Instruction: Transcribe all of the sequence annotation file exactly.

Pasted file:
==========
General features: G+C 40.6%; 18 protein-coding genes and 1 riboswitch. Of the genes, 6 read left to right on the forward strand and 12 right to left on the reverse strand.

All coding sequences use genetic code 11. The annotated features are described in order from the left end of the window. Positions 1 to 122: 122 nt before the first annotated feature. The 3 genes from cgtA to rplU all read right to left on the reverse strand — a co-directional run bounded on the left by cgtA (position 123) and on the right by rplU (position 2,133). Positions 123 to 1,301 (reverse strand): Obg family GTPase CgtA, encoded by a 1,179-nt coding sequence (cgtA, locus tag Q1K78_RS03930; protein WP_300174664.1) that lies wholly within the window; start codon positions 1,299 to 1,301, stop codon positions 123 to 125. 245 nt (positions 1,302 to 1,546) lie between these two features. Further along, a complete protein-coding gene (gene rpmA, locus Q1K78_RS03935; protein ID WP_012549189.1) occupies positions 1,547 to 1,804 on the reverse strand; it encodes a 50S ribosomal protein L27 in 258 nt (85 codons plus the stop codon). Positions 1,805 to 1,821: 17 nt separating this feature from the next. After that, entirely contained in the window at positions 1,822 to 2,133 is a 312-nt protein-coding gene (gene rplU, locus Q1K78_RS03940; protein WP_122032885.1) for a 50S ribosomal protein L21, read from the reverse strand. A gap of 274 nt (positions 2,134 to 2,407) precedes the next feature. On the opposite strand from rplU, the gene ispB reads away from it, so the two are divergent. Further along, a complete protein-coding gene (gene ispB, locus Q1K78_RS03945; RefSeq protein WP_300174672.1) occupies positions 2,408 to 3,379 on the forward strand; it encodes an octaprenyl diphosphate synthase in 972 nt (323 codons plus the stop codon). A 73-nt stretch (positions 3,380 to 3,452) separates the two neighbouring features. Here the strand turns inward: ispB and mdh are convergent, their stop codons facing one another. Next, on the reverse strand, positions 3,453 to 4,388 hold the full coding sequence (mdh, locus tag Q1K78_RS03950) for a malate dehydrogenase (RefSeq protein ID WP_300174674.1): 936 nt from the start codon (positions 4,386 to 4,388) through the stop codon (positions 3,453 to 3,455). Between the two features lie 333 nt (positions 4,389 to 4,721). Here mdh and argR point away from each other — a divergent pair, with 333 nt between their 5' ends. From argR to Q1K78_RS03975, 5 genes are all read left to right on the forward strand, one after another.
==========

General features: G+C 40.6%; 18 protein-coding genes and 1 riboswitch. Of the genes, 6 read left to right on the forward strand and 12 right to left on the reverse strand.

All coding sequences use genetic code 11. The annotated features are described in order from the left end of the window. Positions 1 to 122: 122 nt before the first annotated feature. The 3 genes from cgtA to rplU all read right to left on the reverse strand — a co-directional run bounded on the left by cgtA (position 123) and on the right by rplU (position 2,133). Positions 123 to 1,301 (reverse strand): Obg family GTPase CgtA, encoded by a 1,179-nt coding sequence (cgtA, locus tag Q1K78_RS03930; protein WP_300174664.1) that lies wholly within the window; start codon positions 1,299 to 1,301, stop codon positions 123 to 125. 245 nt (positions 1,302 to 1,546) lie between these two features. Further along, a complete protein-coding gene (gene rpmA, locus Q1K78_RS03935; protein ID WP_012549189.1) occupies positions 1,547 to 1,804 on the reverse strand; it encodes a 50S ribosomal protein L27 in 258 nt (85 codons plus the stop codon). Positions 1,805 to 1,821: 17 nt separating this feature from the next. After that, entirely contained in the window at positions 1,822 to 2,133 is a 312-nt protein-coding gene (gene rplU, locus Q1K78_RS03940; protein WP_122032885.1) for a 50S ribosomal protein L21, read from the reverse strand. A gap of 274 nt (positions 2,134 to 2,407) precedes the next feature. On the opposite strand from rplU, the gene ispB reads away from it, so the two are divergent. Further along, a complete protein-coding gene (gene ispB, locus Q1K78_RS03945; RefSeq protein WP_300174672.1) occupies positions 2,408 to 3,379 on the forward strand; it encodes an octaprenyl diphosphate synthase in 972 nt (323 codons plus the stop codon). A 73-nt stretch (positions 3,380 to 3,452) separates the two neighbouring features. Here the strand turns inward: ispB and mdh are convergent, their stop codons facing one another. Next, on the reverse strand, positions 3,453 to 4,388 hold the full coding sequence (mdh, locus tag Q1K78_RS03950) for a malate dehydrogenase (RefSeq protein ID WP_300174674.1): 936 nt from the start codon (positions 4,386 to 4,388) through the stop codon (positions 3,453 to 3,455). Between the two features lie 333 nt (positions 4,389 to 4,721). Here mdh and argR point away from each other — a divergent pair, with 333 nt between their 5' ends. From argR to Q1K78_RS03975, 5 genes are all read left to right on the forward strand, one after another.